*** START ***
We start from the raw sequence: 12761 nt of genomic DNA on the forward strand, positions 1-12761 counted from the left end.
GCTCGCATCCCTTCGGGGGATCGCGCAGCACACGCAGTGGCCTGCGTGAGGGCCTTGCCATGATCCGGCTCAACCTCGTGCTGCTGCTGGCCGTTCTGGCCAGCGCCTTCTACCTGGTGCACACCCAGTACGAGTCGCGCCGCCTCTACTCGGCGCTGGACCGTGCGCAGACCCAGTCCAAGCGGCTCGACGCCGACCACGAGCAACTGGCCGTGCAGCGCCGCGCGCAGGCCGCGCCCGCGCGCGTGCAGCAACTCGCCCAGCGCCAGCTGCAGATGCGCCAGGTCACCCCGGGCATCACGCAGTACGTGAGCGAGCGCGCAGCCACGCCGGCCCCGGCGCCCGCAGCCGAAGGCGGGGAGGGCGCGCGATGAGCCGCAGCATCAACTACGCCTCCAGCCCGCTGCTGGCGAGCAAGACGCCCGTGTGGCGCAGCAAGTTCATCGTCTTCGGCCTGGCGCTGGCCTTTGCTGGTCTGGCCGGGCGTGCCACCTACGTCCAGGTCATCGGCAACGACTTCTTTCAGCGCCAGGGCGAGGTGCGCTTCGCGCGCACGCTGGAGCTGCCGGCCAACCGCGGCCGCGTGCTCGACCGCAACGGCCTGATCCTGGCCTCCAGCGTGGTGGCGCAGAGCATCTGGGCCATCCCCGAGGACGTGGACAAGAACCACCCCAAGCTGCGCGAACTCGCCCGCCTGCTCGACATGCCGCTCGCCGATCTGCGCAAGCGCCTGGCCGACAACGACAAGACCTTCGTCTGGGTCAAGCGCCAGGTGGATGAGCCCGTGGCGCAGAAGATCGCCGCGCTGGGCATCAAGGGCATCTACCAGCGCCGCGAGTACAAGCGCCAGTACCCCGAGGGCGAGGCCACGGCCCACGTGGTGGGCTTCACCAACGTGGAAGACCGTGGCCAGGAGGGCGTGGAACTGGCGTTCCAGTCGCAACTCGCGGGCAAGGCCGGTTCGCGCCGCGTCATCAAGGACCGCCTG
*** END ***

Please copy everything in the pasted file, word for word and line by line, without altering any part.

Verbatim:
We start from the raw sequence: 12761 nt of genomic DNA on the forward strand, positions 1-12761 counted from the left end.
GCTCGCATCCCTTCGGGGGATCGCGCAGCACACGCAGTGGCCTGCGTGAGGGCCTTGCCATGATCCGGCTCAACCTCGTGCTGCTGCTGGCCGTTCTGGCCAGCGCCTTCTACCTGGTGCACACCCAGTACGAGTCGCGCCGCCTCTACTCGGCGCTGGACCGTGCGCAGACCCAGTCCAAGCGGCTCGACGCCGACCACGAGCAACTGGCCGTGCAGCGCCGCGCGCAGGCCGCGCCCGCGCGCGTGCAGCAACTCGCCCAGCGCCAGCTGCAGATGCGCCAGGTCACCCCGGGCATCACGCAGTACGTGAGCGAGCGCGCAGCCACGCCGGCCCCGGCGCCCGCAGCCGAAGGCGGGGAGGGCGCGCGATGAGCCGCAGCATCAACTACGCCTCCAGCCCGCTGCTGGCGAGCAAGACGCCCGTGTGGCGCAGCAAGTTCATCGTCTTCGGCCTGGCGCTGGCCTTTGCTGGTCTGGCCGGGCGTGCCACCTACGTCCAGGTCATCGGCAACGACTTCTTTCAGCGCCAGGGCGAGGTGCGCTTCGCGCGCACGCTGGAGCTGCCGGCCAACCGCGGCCGCGTGCTCGACCGCAACGGCCTGATCCTGGCCTCCAGCGTGGTGGCGCAGAGCATCTGGGCCATCCCCGAGGACGTGGACAAGAACCACCCCAAGCTGCGCGAACTCGCCCGCCTGCTCGACATGCCGCTCGCCGATCTGCGCAAGCGCCTGGCCGACAACGACAAGACCTTCGTCTGGGTCAAGCGCCAGGTGGATGAGCCCGTGGCGCAGAAGATCGCCGCGCTGGGCATCAAGGGCATCTACCAGCGCCGCGAGTACAAGCGCCAGTACCCCGAGGGCGAGGCCACGGCCCACGTGGTGGGCTTCACCAACGTGGAAGACCGTGGCCAGGAGGGCGTGGAACTGGCGTTCCAGTCGCAACTCGCGGGCAAGGCCGGTTCGCGCCGCGTCATCAAGGACCGCCTG